2. The Southern Military District began wide-scale battalion tactical group exercises involving between 6,500 and 10,000 troops. The exercises will take place across the Southern Military District and run between 09  August and 15 September.

3. Russian-backed mercenaries began a recruitment campaign aiming to recruit Syrians to operate as guards for oil and mineral plants in the Central African Republic.

4. Reports indicate three fighters (one Russian and two Syrian) working for a Russian-backed private military  company in Libya where killed when their vehicle struck a mine. A further two Russian nationals were allegedly killed during a firefight in the Central African Republic.

5. Russian and Russian-backed forces have deployed into Daraa governate in attempt to restore peace 
following clashes between locals and pro-government forces.

 

To learn more about our OSINT Force Monitoring service please click HERE

August 2021

Region of Focus: Training Exercises

Russian troops training with Chinese equipment ahead of strategic exercise with PLA – 6 Aug

Russian troops set to take part in the 9–13 August ‘Sibu/Interaction 2021' strategic military exercise with China's People's Liberation Army (PLA) have been familiarising themselves with Chinese military equipment in preparation for the joint manoeuvres: an indication of the growing military co-operation between Moscow and Beijing. Video footage released by the Russian Ministry of Defence (MoD) on 3 August shows Russian troops – under the guidance of PLA instructors – training on Chinese 8×8 vehicles, including the ZTL-11 fire support vehicle and the ZBL-09 infantry fighting vehicle (IFV). Janes Analysis: The Sino-Russian military-technical co-operation has accelerated in recent years driven by an increasing alignment of interests and security concerns. The main reason behind this is the mutual desire to challenge the dominant position of the United States in the international sphere and to provide a level of insulation from some US foreign policy decisions.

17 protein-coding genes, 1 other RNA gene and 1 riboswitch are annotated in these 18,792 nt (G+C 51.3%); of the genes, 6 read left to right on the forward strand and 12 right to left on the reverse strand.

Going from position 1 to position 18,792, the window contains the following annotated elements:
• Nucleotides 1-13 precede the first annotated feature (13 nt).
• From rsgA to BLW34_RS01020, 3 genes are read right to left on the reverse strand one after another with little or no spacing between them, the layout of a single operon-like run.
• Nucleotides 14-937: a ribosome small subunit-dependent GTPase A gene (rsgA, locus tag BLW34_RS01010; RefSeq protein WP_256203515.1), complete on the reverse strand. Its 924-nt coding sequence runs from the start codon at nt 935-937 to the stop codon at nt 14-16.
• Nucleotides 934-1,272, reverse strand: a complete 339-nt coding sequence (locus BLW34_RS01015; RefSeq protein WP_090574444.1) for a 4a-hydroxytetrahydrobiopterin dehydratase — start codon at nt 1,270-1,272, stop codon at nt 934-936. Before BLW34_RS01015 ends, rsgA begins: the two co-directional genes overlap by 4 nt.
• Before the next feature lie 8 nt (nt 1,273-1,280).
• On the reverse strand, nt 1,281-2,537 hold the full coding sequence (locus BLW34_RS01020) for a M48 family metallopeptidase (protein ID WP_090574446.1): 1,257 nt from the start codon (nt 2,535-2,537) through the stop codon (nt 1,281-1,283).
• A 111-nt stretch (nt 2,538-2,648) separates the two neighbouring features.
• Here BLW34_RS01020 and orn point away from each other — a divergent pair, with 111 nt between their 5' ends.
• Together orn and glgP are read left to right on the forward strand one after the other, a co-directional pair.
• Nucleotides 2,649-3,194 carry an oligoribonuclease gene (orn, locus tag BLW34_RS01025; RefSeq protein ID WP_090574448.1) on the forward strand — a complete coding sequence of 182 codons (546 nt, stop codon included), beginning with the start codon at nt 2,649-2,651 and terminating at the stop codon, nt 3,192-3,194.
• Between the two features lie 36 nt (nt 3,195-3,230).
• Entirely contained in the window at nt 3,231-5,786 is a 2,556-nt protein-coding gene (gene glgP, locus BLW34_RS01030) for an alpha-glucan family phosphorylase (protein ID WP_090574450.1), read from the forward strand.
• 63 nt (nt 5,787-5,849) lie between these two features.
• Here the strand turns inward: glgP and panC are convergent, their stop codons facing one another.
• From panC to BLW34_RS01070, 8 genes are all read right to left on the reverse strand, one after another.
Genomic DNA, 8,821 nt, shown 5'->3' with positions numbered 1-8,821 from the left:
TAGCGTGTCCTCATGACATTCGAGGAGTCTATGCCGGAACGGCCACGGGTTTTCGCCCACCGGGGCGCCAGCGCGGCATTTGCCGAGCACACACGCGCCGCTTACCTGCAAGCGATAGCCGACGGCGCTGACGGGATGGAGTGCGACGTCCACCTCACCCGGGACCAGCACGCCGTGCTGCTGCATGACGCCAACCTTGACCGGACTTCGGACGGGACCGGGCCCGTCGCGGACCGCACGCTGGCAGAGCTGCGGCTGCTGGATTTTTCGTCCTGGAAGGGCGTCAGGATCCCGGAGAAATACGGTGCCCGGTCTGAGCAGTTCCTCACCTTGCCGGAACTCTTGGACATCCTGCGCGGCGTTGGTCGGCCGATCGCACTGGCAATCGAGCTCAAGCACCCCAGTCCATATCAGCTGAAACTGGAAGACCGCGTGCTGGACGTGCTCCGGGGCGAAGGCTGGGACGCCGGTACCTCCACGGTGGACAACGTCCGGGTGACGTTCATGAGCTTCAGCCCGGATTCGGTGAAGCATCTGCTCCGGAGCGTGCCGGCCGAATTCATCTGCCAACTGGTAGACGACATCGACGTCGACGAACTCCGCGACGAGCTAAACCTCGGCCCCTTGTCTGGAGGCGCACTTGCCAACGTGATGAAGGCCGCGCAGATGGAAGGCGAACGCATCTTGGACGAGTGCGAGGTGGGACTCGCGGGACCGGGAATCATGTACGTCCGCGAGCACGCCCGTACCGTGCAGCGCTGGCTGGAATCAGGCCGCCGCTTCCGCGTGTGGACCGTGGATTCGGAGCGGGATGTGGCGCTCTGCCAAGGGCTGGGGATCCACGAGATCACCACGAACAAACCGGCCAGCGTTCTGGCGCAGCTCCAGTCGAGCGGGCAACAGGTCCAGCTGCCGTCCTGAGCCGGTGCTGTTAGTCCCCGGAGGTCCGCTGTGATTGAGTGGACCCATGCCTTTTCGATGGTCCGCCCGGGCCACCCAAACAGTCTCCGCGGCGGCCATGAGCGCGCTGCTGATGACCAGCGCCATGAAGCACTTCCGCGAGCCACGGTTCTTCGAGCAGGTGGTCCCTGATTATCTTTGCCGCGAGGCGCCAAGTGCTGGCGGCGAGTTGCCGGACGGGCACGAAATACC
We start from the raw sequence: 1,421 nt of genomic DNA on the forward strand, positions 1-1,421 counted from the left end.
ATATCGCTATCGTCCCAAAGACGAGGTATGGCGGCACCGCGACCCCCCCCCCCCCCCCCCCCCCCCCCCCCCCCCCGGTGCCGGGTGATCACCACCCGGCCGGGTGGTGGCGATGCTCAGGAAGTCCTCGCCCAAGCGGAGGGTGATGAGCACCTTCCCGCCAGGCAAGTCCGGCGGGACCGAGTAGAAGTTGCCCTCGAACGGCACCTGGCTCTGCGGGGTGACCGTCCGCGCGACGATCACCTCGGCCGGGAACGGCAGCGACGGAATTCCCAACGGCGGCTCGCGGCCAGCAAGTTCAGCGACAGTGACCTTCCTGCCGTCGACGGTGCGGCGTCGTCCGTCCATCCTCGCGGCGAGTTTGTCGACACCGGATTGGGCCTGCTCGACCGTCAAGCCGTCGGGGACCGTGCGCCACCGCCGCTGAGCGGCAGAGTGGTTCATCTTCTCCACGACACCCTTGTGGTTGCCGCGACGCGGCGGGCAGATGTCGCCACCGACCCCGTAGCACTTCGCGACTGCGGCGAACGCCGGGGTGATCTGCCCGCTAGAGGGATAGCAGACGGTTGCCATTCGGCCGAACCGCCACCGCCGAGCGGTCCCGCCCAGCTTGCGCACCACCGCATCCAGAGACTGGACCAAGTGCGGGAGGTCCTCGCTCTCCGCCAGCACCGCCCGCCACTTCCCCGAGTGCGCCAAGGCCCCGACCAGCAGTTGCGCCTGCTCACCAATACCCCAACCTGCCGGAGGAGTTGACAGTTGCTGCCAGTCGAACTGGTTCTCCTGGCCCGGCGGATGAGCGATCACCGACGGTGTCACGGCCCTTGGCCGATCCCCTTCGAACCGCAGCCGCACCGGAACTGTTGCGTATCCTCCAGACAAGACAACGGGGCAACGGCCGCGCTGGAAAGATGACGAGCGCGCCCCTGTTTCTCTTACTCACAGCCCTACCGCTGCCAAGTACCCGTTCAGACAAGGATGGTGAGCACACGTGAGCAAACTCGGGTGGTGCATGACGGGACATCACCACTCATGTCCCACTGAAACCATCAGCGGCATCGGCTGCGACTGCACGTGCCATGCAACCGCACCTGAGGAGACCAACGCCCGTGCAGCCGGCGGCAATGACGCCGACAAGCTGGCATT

Russian nuclear submarines conduct joint extreme depth exercises – 20 Jul

An unspecified number of Russian Northern Fleet nuclear-powered submarines have completed extreme depth exercises together in the Barents and Norwegian seas, Russia's Federation Council has announced. During the manoeuvres, which took place from 2–16 July, crews worked out tasks and tested weapon systems “at depths of more than 500 m, which is the limit for most modern submarines”, the Federation Council's press service stated on 16 July. The Barents Sea runs only to a depth of 300 m, while the open Norwegian Sea is nearly 4,000 m in depth. Northern Fleet rescue vessels Georgy Titov and Nikolai Chiker stood by while NATO warships and at least 10 NATO maritime patrol aircraft monitored proceedings daily, the Federation Council said. Janes Analysis: Nuclear submarines training alone, collectively, at maximum depth is an unusual occurrence. The objectives of all submarine fleets is to remain stealthy and undetected, if necessary by diving to extreme depth. The prime deployment objective of Russia's strategic deterrent submarines of the Northern Fleet is to get quickly into the deep, open waters of the Atlantic.

Technology Developments

Analysis: Checkmate looks to fill gap in emerging light fighter market – 11 Aug

Sukhoi's Su-75 Checkmate light fighter has projected performance characteristics and a competitive price tag that appear to make it an attractive option. However, this does not mean that the Checkmate is guaranteed success in an increasingly crowded market, writes Hamilton Cook. With arms deals continuing to be a major source of capital for the Russian government, particularly during times of oil volatility, Sukhoi recently unveiled the Su-75 Checkmate: a lighter single-engine combat aircraft designed to compete in the emerging light fighter market. This marks a distinct pivot in fighter sales strategy for Sukhoi and its parent company, United Aircraft Corporation (UAC). Over the past decade that strategy was built around sales of Sukhoi's flagship fighter, the Su-30 ‘Flanker', and its forthcoming advanced variant, the Su-35 ‘Flanker-E'. It also focused on sales to countries looking for affordable fighter aircraft solutions, countries with internal hesitation or restrictions on defence technology transfers with the United States, or countries with longstanding trade relationships dating back to the Soviet era.

Technical hurdles remain in DEW counterspace applications – 3 Aug